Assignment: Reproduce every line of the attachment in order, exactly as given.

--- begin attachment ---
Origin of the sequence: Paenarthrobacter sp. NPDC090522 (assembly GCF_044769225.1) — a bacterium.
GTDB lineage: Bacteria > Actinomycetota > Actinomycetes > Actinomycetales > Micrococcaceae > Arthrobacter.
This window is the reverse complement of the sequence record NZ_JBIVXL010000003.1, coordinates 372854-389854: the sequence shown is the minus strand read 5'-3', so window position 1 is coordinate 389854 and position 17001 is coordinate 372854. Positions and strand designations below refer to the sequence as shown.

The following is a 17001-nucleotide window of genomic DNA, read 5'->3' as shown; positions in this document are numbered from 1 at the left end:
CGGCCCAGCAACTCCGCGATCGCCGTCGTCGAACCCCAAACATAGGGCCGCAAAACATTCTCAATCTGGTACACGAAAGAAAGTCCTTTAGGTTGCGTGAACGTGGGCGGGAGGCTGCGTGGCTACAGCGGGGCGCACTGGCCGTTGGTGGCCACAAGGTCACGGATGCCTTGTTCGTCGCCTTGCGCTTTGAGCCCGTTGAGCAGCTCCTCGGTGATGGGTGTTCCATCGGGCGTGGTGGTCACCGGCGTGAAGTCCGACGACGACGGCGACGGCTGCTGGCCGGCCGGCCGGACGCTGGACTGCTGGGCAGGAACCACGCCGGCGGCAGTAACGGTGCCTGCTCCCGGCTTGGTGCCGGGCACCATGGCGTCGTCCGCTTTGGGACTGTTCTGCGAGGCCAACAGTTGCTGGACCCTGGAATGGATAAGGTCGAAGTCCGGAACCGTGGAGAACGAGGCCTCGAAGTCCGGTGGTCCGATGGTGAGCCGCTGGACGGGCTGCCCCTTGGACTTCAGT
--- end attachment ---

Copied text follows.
Origin of the sequence: Paenarthrobacter sp. NPDC090522 (assembly GCF_044769225.1) — a bacterium.
GTDB lineage: Bacteria > Actinomycetota > Actinomycetes > Actinomycetales > Micrococcaceae > Arthrobacter.
This window is the reverse complement of the sequence record NZ_JBIVXL010000003.1, coordinates 372854-389854: the sequence shown is the minus strand read 5'-3', so window position 1 is coordinate 389854 and position 17001 is coordinate 372854. Positions and strand designations below refer to the sequence as shown.

The following is a 17001-nucleotide window of genomic DNA, read 5'->3' as shown; positions in this document are numbered from 1 at the left end:
CGGCCCAGCAACTCCGCGATCGCCGTCGTCGAACCCCAAACATAGGGCCGCAAAACATTCTCAATCTGGTACACGAAAGAAAGTCCTTTAGGTTGCGTGAACGTGGGCGGGAGGCTGCGTGGCTACAGCGGGGCGCACTGGCCGTTGGTGGCCACAAGGTCACGGATGCCTTGTTCGTCGCCTTGCGCTTTGAGCCCGTTGAGCAGCTCCTCGGTGATGGGTGTTCCATCGGGCGTGGTGGTCACCGGCGTGAAGTCCGACGACGACGGCGACGGCTGCTGGCCGGCCGGCCGGACGCTGGACTGCTGGGCAGGAACCACGCCGGCGGCAGTAACGGTGCCTGCTCCCGGCTTGGTGCCGGGCACCATGGCGTCGTCCGCTTTGGGACTGTTCTGCGAGGCCAACAGTTGCTGGACCCTGGAATGGATAAGGTCGAAGTCCGGAACCGTGGAGAACGAGGCCTCGAAGTCCGGTGGTCCGATGGTGAGCCGCTGGACGGGCTGCCCCTTGGACTTCAGT